New research has shown that doctors are frequently inaccurate when predicting how long those living with terminal illnesses will survive.
Researchers at the Marie Curie Palliative Care Research Department at UCL combined the results of previous studies, reviewing 4,642 records of clinicians' predictions regarding survival of patients approaching the ends of their lives. The study revealed wide variation in errors, ranging from an underestimate of 86 days to an overestimate of 93 days.
The researchers had hoped to find that some doctors - for example, those who were more experienced or older - would be more accurate than others, but the review did not provide any clear evidence that this was the case.
The team at the Marie Curie Research Department at UCL are now conducting further work to identify whether it is possible to train doctors to make better predictions. To do this, they are studying what makes some doctors better at predicting survival than others - is it simply intuition, or is prognostic accuracy a skill that can be taught?
It is hoped that better identification of when patients are entering the last few days, weeks or months of life will in turn ensure that they receive appropriate palliative and end of life care.
Paddy Stone, Professor of Palliative and End of life care at the Marie Curie Research Department at UCL, said:
"Delivering the most appropriate care and treatments for those with terminal illnesses is often dependent on doctors making an accurate prognosis. Knowing how much time is left can also better equip patients and their carers to make more informed choices about their care. This research suggests that there is no simple way to identify which doctors are better at predicting survival. Being more senior or more experienced does not necessarily make one a better prognosticator but we now want to see if we can identify how and why some doctors are better at predicting survival than others and to determine if this is a skill that can be taught."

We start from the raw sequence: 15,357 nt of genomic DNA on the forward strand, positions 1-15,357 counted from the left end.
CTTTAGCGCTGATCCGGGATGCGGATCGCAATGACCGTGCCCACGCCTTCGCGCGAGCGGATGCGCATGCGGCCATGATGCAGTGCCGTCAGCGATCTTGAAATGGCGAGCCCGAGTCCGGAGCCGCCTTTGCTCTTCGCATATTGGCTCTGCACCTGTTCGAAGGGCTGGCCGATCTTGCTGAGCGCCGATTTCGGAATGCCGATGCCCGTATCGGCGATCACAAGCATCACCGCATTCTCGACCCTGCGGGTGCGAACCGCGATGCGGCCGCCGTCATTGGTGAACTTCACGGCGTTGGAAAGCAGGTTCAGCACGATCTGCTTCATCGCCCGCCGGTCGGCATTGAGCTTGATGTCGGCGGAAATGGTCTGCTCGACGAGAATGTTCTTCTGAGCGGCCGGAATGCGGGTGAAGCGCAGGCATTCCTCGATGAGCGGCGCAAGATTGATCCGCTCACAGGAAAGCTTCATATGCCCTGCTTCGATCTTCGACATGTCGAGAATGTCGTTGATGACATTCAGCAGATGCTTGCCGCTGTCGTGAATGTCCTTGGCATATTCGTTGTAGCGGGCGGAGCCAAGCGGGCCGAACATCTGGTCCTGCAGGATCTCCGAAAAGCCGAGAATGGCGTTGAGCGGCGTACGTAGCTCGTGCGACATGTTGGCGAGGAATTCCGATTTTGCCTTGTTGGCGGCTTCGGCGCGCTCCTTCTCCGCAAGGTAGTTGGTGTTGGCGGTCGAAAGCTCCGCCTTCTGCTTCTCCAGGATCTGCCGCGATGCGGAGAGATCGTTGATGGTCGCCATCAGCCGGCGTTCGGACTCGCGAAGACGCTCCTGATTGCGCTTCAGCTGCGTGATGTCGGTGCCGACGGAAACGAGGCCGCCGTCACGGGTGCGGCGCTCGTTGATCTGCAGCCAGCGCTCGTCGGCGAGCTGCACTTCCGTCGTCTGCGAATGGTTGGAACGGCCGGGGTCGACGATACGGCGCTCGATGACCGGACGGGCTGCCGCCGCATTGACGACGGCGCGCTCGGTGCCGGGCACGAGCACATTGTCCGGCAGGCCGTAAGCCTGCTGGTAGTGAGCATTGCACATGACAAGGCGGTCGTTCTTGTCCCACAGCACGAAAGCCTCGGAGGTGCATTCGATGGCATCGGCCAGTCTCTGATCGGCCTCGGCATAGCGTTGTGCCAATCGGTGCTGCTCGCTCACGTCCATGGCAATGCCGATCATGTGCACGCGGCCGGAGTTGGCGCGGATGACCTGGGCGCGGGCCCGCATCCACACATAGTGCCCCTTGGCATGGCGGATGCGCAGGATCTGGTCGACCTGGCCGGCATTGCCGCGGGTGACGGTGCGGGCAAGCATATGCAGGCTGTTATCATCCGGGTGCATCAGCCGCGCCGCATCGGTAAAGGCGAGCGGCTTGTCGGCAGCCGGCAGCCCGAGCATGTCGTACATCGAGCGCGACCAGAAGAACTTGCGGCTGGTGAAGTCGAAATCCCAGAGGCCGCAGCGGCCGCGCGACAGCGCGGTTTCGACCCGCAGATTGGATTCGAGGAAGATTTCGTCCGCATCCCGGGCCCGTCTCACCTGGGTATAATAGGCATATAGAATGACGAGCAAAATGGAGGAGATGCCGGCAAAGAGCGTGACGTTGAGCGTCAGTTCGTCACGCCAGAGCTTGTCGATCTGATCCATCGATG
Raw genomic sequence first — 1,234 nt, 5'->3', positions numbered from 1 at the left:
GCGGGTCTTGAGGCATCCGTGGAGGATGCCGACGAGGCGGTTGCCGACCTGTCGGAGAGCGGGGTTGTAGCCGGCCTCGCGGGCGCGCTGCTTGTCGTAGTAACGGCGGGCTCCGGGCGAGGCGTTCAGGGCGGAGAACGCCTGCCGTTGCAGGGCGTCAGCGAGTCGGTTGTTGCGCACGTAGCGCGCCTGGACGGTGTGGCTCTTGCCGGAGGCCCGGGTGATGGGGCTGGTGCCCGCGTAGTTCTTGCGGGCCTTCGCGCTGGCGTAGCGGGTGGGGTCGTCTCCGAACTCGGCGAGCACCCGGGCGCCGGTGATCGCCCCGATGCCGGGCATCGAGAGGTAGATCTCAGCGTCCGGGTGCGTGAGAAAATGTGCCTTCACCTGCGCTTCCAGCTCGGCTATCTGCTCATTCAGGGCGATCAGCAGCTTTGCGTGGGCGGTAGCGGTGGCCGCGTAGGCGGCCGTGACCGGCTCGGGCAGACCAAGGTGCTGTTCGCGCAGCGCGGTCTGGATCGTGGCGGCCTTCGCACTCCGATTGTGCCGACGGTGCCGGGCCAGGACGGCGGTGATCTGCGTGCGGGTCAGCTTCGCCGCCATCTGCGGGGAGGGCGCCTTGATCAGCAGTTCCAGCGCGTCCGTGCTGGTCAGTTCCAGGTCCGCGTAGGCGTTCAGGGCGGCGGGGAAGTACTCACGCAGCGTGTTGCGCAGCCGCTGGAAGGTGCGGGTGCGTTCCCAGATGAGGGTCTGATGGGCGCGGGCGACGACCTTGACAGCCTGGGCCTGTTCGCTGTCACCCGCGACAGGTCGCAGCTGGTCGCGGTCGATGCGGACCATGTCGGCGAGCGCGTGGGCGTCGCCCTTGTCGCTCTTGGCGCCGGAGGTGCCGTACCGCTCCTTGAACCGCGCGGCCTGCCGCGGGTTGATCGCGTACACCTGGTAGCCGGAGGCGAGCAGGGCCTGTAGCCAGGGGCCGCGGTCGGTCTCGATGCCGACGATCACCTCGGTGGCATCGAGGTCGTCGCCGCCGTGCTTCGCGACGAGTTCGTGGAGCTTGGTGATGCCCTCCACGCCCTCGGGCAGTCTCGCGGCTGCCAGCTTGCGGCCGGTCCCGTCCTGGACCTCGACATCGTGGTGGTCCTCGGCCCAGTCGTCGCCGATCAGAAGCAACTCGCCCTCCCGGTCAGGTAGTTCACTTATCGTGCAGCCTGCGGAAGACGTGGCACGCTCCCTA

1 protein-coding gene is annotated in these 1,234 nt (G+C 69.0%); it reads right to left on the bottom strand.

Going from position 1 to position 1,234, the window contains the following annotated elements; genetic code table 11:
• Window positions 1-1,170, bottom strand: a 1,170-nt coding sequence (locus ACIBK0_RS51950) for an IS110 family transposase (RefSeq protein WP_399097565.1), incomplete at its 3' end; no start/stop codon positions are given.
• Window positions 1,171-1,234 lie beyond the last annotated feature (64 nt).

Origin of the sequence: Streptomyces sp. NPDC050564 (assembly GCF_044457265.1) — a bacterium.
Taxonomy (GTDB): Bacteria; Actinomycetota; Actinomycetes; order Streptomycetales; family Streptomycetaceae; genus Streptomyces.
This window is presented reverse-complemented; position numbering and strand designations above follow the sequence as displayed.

Janice Jones, whose father Stephen Flint, died in 2011 from bile duct cancer, explains the impact of uncertainty over how long her father would survive from his condition. She says:
"We weren't given an accurate timescale, the doctor was very non-committal. While some people would prefer not to know, having an idea of how much time dad had left would have made us feel more in control of the situation. What hurt the most was that the doctor had seen dad just before the evening that he died and hadn't given us any indication that it would be so soon. Knowing would have allowed us to fill our last days with memories rather than get so bogged down in the routine responsibilities of caring for someone who is dying."
Professor Bill Noble, Medical Director at Marie Curie, said:
"Making an accurate prediction about length of survival is very difficult, even at the very end. While we may be able to improve the accuracy of predictions, these will ultimately always be expressed in terms of risk of death within a particular time frame. No two people are the same - every illness carries a variety of different possible outcomes depending on the individual and the treatment they are receiving.
"Recognising that someone is likely to die from their illness means that we can provide the most appropriate care and have the opportunity for open and ongoing conversations with the patient and their family about what to expect. However, pain and other symptoms associated with terminal illnesses require treatment regardless of whether someone lives days, weeks or months. What is important is that clinicians provide the best possible palliative care based on the individual's need, regardless of how long they expect them to survive."
Article: A Systematic Review of Predictions of Survival in Palliative Care: How Accurate Are Clinicians and Who Are the Experts? Nicola White , Fiona Reid, Adam Harris, Priscilla Harries, Patrick Stone, PLOS ONE, doi: 10.1371/journal.pone.0161407, published 25 August 2016.